Castle of Evil


Fact Sheet

Authors Stanley Stasiak
Engine standard Doom engine
Date 1994/10
Levels 1

Review by Colin Phipps

My main memory from the last time I played "Castle of Evil" was the size, and I remembered right - this level is huge. These days, talk of levels with over a thousand sectors usually means extreme detail, but in CASTEVIL's case, it just means that the level is enormous, with dozens of major areas. The last time I played CASTEVIL was in the days of Doom v1.9, 486's and the savegame bug, so it's size became the major drawback in a review where I dismissed it as unplayably slow.

screenshot But recently I decided that, with the benefit of Boom and a faster computer, I am better able to review this sort of old level. Basically the level uses two main styles. One half of the map is done in marble and the Inferno textures. The other half is done in the Knee Deep textures, cement and stone. On a small scale some of the rooms look good, but there is no overall texture style. When you consider the sheer size of the level too, a picture emerges of a level built up in fragments over time, with no common texture theme imposed. There are more basic errors evident too, with misaligned and poorly chosen textures that make places look tacky.

screenshot Having criticised the texturing, however I must say that the structure of the level has many good points. There is good use of varying height levels, curving staircases, and windows between areas. There are good common structural features, like corridors with a crack at floor level, which looks into a room at a lower level, usually with snipers shooting through.

I seem to have a soft spot for the gameplay in Doom 1 levels. There is great action throughout this level though: lots of traps, teleporting monsters, monsters looking down from battlements or balconies or windows, and good use made of all the types of monsters. There was perhaps a little too much health, but not enough armour; ammo was very well judged though, very limited in the early parts, adequate but never plentiful later on, just as it should be. Apart from the early ammo shortages, and one or two fights, it's not too hard, but it certainly keeps you busy.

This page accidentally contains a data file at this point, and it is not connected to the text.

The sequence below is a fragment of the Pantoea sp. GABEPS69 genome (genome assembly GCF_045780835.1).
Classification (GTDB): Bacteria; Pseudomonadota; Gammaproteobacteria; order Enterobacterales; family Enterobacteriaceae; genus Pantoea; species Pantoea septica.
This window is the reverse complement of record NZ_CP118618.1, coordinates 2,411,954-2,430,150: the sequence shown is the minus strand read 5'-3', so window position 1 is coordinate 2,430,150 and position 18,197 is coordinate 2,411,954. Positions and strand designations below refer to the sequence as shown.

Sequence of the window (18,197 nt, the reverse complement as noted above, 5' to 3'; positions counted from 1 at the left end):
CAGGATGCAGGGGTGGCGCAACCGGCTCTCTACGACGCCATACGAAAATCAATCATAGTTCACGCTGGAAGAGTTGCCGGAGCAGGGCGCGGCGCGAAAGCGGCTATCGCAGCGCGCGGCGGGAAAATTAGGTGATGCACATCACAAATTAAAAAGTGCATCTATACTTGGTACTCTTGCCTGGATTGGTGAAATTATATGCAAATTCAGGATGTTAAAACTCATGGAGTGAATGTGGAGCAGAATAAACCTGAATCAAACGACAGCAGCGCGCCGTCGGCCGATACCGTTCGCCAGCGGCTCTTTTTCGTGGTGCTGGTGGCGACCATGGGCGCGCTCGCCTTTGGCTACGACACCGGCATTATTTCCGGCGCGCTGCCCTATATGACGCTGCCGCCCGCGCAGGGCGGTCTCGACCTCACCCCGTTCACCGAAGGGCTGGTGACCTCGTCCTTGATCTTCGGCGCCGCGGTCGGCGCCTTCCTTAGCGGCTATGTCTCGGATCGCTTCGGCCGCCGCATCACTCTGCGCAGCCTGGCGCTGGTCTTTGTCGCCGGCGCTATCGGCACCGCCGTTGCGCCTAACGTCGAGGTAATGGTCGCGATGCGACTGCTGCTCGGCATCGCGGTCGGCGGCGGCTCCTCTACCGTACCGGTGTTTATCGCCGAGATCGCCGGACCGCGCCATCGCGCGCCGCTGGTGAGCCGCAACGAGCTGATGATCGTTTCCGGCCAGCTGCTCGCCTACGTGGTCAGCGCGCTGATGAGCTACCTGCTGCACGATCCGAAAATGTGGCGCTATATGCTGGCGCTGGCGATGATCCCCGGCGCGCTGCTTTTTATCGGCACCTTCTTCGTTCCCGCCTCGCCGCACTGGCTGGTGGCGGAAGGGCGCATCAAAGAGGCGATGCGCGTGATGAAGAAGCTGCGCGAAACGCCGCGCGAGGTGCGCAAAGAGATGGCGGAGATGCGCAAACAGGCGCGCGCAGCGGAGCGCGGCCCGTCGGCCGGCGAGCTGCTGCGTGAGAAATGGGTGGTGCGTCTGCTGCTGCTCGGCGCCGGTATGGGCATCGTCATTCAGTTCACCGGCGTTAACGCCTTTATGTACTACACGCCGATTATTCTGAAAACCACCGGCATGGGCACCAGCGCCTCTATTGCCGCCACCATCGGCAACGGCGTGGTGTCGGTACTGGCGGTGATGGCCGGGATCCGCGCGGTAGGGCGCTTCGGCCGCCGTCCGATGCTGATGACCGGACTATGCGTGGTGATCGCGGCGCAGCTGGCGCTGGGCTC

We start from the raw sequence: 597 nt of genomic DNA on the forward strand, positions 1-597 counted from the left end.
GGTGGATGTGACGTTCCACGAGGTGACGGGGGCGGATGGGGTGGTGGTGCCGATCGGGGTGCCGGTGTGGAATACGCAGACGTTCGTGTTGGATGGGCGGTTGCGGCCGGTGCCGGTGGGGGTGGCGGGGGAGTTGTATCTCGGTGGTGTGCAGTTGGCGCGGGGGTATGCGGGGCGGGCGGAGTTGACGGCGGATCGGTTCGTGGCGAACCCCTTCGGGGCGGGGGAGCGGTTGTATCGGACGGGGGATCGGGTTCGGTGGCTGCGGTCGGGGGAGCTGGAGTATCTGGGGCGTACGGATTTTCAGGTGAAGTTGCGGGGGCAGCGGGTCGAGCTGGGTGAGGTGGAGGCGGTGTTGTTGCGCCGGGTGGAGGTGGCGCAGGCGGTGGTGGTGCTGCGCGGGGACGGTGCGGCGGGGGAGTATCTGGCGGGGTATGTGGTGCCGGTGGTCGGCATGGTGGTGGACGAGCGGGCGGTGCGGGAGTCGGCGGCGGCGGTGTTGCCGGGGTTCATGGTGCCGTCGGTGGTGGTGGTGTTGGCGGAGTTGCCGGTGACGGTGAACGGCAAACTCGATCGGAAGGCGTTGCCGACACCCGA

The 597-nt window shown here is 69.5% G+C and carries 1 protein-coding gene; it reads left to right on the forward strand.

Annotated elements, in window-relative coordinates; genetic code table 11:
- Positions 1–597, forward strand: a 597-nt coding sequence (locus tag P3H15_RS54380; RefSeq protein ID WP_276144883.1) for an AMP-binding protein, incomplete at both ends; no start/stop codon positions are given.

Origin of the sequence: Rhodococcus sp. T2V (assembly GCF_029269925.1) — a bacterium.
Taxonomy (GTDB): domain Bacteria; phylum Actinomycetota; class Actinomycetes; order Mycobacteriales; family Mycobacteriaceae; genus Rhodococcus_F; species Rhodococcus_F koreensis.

Perhaps inevitably for a level of this size, there isn't a route you can follow. I just blundered around, exploring area after area, battling through, hoping I'd eventually come across a keycard. It took me over 2 hours at least to find the first keycard; after that I had fought most of the level, and found the keydoors and other keys easily. I marked loot on the map that I couldn't use immediately, but I don't think I ever got back for any of it, I was either lost or too far away most of the time.

There are almost 50 secrets to find at this level (again emphasising how big the level is), so secret hunters are in for a treat. In fact, all the weapons except the shotgun are concealed in secrets of one sort or another, and you'll have ammo trouble if you don't find at least some of them, but the chaingun and rocket launcher at least aren't too hard to find. Alas the secret doors are not all well done, often whole walls of the castle simply lift to reveal the secret, or a secret is concealed behind a walk-through wall.

It's ironic that a raise in the quality of Doom engines and levels can actually make an old level seem better than it did in its own day. The piecewise construction has left it's mark in the form of no texture theme or level progression, it's just a sprawling jungle of rooms and stairs and courtyards. But the structures are generally good, and there are some excellent fights. Whether you like this level or not will depend on which of these aspects of a Doom level is more important to you. I'm glad I played it, if only to set the record straight by revealing the good points of this level that had passed unnoticed before.


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